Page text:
While the full extent of the damage to Iran’s nuclear program remains unknown, Israeli and American intel leaked to Israel-based outlets and the New York Times paints a different picture. The power outage, reports found, resulted from a large explosion 165 feet underground and beneath more than 20 feet of reinforced concrete. A device was smuggled into the site in advance and detonated remotely, taking out the power supply fueling chains of centrifuges.
Kamalvandi, speaking from his hospital bed after falling 23 feet into a hole caused by the blast, dismissed the incident as a “little explosion” but vowed “revenge on the Zionist regime.” Given the clear and credible attribution to Israeli forces in sources close to the horse’s mouth, some experts fear the Islamic Republic might be cornered into retaliation in the absence of Jerusalem’s plausible deniability. Others point out that in the earliest stages of the Vienna negotiations, such a move would derail Tehran’s efforts to secure desperately needed sanctions relief.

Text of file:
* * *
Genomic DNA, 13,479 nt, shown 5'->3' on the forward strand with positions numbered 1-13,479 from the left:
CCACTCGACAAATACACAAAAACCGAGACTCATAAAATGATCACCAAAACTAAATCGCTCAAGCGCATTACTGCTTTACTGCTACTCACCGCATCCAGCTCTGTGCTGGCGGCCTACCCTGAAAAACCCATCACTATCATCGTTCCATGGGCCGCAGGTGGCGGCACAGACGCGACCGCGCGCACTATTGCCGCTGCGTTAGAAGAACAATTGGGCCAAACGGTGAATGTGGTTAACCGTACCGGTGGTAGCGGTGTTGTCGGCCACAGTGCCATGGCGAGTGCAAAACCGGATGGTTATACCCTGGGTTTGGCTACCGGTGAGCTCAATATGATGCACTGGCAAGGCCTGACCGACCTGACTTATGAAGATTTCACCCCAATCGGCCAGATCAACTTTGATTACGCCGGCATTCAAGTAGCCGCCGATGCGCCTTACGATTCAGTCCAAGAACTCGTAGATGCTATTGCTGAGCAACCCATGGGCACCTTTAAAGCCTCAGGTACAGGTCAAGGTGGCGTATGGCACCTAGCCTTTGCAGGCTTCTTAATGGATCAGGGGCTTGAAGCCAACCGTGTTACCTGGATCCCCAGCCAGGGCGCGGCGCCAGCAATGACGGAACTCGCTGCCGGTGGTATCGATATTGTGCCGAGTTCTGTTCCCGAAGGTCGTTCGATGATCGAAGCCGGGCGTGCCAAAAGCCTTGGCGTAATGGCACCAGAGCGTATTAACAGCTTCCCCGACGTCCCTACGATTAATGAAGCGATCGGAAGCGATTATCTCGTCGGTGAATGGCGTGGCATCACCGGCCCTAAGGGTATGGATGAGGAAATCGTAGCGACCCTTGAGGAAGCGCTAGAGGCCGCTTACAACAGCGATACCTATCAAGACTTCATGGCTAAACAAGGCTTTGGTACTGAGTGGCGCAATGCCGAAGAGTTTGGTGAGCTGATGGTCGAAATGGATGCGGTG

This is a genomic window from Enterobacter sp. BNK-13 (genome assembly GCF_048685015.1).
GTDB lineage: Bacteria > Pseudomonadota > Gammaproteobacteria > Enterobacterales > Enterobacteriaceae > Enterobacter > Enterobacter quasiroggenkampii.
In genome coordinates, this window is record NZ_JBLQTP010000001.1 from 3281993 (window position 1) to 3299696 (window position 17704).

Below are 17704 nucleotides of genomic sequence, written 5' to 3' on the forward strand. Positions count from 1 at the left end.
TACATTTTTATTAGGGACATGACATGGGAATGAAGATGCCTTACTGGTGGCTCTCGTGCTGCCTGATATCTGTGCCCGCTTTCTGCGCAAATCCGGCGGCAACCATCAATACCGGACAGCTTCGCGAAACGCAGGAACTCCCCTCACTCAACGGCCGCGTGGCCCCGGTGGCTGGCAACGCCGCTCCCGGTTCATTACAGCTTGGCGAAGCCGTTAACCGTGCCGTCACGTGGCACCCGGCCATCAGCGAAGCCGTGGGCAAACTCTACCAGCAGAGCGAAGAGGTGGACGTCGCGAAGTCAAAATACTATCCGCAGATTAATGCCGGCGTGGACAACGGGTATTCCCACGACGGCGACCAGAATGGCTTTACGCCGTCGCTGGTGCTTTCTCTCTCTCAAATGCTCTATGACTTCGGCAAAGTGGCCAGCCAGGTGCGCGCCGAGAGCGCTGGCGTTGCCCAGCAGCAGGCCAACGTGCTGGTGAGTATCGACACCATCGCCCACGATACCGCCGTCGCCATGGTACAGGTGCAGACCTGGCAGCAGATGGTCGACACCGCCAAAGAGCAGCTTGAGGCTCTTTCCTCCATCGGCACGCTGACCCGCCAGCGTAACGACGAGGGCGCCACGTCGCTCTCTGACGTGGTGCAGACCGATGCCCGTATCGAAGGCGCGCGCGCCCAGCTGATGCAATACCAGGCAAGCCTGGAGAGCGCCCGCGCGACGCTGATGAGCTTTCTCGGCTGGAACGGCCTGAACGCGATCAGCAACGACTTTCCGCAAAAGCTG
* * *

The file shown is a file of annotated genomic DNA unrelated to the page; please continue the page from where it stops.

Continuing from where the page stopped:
Also in response to the attack—and in a potentially miscalculated diplomatic tactic ahead of this week’s talks—Rouhani announced plans to enrich uranium at 60 percent purity as leverage over his Western counterparts. The International Atomic Energy Agency (IAEA), which is responsible for overseeing the country’s nuclear program confirmed that Iran has “almost completed preparations” to do so at Natanz.
“If the aim was to limit Iran’s nuclear capability, I have to say that on the contrary, all the centrifuges that went out of order due to the incident were of the IR-1 type, and they are being replaced with more advanced ones,” Iranian Foreign Ministry spokesman Saeed Khatibzadeh said Monday.